Extolling the kind of lubricious social relations that the craftsman?s practice ideally makes possible, Sennett explores other ways of engaging with one?s work, pointing as an example to the difference between the closed experience of a handler of proprietary software code and the dynamic relations among Linux programmers. Because the institutional structure of writing open-source software like Linux makes the hoarding of information impossible, programmers must confront a dilemma: the coexistence of highly technical expertise and the demand for free and equal exchange in a community. When such exchange is built into the enterprise, it encourages workers to think constantly and creatively — and collaboratively — about how solving a particular problem opens up a new, unforeseen set of problems; the thing being worked on is never static and is actively transformed in the process of one?s labor. Sennett sees in the “kindred impersonality” of such work groups an analogue to the workplace of archaic craftsmen: “In one of the British-based Linux chat rooms to which I belong,” he writes, “the normal polite feints and indirections of British culture have disappeared. Gone are such locutions as ‘I would have thought that?’; in are ‘This problem is fucked-up.’ Looked at another way, this blunt impersonality turns people outward.” Specifying facts, then questioning them almost instantaneously: It isn?t hard to envision that this relationship with the material world makes not only for higher-quality work but for a higher-quality polity as well.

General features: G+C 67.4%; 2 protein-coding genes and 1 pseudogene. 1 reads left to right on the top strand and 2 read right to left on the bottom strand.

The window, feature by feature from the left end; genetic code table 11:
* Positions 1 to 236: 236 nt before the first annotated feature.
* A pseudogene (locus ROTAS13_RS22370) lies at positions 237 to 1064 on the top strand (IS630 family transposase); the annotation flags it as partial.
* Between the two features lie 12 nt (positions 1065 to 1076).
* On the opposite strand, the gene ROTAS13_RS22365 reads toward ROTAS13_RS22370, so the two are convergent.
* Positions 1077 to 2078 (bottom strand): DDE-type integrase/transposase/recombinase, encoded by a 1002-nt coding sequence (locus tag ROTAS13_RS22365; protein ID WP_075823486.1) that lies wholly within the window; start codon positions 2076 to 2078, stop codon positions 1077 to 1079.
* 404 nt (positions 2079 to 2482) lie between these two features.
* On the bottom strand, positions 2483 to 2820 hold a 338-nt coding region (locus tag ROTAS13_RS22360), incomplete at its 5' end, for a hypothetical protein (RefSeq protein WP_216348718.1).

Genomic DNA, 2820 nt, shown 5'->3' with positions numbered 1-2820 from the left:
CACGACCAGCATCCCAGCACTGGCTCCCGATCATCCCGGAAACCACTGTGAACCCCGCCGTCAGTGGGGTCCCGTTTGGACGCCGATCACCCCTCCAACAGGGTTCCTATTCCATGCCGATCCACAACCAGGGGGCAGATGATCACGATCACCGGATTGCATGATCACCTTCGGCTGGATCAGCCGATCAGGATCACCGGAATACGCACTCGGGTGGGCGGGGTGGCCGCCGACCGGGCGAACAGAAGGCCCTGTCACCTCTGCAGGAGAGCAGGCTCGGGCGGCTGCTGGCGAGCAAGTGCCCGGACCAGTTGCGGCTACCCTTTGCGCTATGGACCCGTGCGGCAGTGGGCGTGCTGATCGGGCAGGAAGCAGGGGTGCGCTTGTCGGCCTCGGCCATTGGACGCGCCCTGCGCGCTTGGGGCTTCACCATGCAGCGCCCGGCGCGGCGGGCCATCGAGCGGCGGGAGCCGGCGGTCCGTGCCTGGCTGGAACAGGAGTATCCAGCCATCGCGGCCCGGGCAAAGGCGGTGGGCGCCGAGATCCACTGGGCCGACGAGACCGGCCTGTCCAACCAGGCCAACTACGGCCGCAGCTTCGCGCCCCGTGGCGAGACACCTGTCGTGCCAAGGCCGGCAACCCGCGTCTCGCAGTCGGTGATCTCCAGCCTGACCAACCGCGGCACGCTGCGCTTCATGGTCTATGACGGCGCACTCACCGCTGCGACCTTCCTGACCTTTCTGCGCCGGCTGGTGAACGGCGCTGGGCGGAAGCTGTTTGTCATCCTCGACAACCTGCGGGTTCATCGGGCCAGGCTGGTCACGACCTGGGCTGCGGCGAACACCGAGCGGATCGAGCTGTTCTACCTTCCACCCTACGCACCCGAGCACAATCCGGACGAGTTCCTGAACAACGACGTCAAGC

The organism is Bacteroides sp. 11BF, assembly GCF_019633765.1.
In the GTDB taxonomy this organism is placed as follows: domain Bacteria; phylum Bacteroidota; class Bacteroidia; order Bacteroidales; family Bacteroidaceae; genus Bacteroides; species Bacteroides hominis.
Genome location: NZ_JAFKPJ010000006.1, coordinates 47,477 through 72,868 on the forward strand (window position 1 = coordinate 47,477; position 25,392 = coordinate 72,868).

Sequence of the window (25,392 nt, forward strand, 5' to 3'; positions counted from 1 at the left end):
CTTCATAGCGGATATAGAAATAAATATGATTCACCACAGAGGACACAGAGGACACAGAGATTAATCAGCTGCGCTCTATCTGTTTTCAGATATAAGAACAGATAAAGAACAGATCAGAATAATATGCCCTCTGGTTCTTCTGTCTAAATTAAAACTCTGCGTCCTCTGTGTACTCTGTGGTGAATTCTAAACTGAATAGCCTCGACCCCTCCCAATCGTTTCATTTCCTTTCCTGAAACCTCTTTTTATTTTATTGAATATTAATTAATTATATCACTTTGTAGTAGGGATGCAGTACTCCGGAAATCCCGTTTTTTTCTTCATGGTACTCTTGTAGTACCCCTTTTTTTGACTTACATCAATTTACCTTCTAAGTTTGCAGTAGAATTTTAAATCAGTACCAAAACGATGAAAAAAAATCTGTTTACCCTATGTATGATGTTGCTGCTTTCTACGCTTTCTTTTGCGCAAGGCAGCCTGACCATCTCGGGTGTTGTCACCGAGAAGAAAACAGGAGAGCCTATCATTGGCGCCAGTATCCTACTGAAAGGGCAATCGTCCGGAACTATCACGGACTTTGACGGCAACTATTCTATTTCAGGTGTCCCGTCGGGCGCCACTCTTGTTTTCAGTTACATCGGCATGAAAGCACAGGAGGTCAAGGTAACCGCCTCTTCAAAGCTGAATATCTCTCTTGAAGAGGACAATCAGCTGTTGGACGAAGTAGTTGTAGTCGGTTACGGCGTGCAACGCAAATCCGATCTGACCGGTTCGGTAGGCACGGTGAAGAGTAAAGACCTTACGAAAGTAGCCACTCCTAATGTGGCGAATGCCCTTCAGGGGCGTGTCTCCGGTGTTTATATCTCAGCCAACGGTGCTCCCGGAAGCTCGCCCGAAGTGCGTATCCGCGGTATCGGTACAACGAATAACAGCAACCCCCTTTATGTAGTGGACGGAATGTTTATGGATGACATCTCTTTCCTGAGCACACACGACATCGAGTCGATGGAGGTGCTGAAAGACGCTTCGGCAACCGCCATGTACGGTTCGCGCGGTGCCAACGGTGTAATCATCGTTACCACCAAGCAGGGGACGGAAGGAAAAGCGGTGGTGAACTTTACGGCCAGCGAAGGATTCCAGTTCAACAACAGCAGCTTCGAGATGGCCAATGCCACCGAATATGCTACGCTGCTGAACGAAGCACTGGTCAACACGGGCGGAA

Sennett is calling for a new way of thinking about our material culture and about our culturally defined ideas of expertise, ability, and creativity: “The better you are at something, the fewer of you there are,” he writes. “This view has been applied not only to innate intelligence but to the subsequent development of abilities: the further you get, the fewer of you there are. Craftsmanship doesn?t fit into this framework.” The range of domains that Sennett turns to are staggering (his training as a cellist leaves him particularly suited to discuss how a musician works, learns, and passes on his or her craft, and it?s no surprise that he finds much in the Suzuki method of teaching as an apt model for the sympathetic relations between the master and the pupil). It?s a rare compliment, I suppose, to say you think that a book should have been longer, but that?s exactly how The Craftsman left me feeling. Its questions couldn?t be more pertinent. Americans consume a lot of things, and these things, we fear, have begun to consume us. Just look at the very medium you are interacting with now, the Internet, and the device that is making this medium accessible, the computer. Do you feel controlling or controlled by these ever-present gifts of technology? It is probably safe to say that the offerings of what we quaintly used to call the “wired world” are somewhat akin to the apple that Eve succumbed to. Sennett?s text won?t erase our contemporary anxieties about our relation to labor, knowledge, and things (they?re as old as the Edenic couple), but it will help us to understand them better — and envision a new path outward.